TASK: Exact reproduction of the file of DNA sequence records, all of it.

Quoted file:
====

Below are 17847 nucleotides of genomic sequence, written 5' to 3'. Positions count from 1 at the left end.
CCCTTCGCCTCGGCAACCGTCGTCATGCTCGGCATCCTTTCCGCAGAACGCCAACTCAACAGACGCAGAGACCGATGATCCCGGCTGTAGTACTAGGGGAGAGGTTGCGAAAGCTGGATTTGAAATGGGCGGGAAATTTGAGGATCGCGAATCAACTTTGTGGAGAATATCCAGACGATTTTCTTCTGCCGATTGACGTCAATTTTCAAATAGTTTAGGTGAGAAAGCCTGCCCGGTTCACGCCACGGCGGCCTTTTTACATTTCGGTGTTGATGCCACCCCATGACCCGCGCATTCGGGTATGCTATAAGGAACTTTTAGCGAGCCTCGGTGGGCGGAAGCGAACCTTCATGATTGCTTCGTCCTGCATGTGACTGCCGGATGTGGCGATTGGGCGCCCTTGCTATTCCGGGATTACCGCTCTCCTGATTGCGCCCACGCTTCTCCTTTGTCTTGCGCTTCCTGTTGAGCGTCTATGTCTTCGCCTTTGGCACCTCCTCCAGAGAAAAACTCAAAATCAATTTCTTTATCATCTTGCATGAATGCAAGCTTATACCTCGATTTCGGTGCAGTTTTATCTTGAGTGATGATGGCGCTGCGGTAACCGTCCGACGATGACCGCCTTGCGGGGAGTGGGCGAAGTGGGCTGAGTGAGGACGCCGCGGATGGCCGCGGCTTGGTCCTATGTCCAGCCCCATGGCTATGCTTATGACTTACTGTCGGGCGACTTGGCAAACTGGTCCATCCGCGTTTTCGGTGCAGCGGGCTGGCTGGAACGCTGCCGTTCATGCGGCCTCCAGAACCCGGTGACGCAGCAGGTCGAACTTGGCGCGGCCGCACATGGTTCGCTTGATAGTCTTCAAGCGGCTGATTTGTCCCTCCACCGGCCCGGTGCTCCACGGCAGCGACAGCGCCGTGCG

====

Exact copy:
Below are 17847 nucleotides of genomic sequence, written 5' to 3'. Positions count from 1 at the left end.
CCCTTCGCCTCGGCAACCGTCGTCATGCTCGGCATCCTTTCCGCAGAACGCCAACTCAACAGACGCAGAGACCGATGATCCCGGCTGTAGTACTAGGGGAGAGGTTGCGAAAGCTGGATTTGAAATGGGCGGGAAATTTGAGGATCGCGAATCAACTTTGTGGAGAATATCCAGACGATTTTCTTCTGCCGATTGACGTCAATTTTCAAATAGTTTAGGTGAGAAAGCCTGCCCGGTTCACGCCACGGCGGCCTTTTTACATTTCGGTGTTGATGCCACCCCATGACCCGCGCATTCGGGTATGCTATAAGGAACTTTTAGCGAGCCTCGGTGGGCGGAAGCGAACCTTCATGATTGCTTCGTCCTGCATGTGACTGCCGGATGTGGCGATTGGGCGCCCTTGCTATTCCGGGATTACCGCTCTCCTGATTGCGCCCACGCTTCTCCTTTGTCTTGCGCTTCCTGTTGAGCGTCTATGTCTTCGCCTTTGGCACCTCCTCCAGAGAAAAACTCAAAATCAATTTCTTTATCATCTTGCATGAATGCAAGCTTATACCTCGATTTCGGTGCAGTTTTATCTTGAGTGATGATGGCGCTGCGGTAACCGTCCGACGATGACCGCCTTGCGGGGAGTGGGCGAAGTGGGCTGAGTGAGGACGCCGCGGATGGCCGCGGCTTGGTCCTATGTCCAGCCCCATGGCTATGCTTATGACTTACTGTCGGGCGACTTGGCAAACTGGTCCATCCGCGTTTTCGGTGCAGCGGGCTGGCTGGAACGCTGCCGTTCATGCGGCCTCCAGAACCCGGTGACGCAGCAGGTCGAACTTGGCGCGGCCGCACATGGTTCGCTTGATAGTCTTCAAGCGGCTGATTTGTCCCTCCACCGGCCCGGTGCTCCACGGCAGCGACAGCGCCGTGCG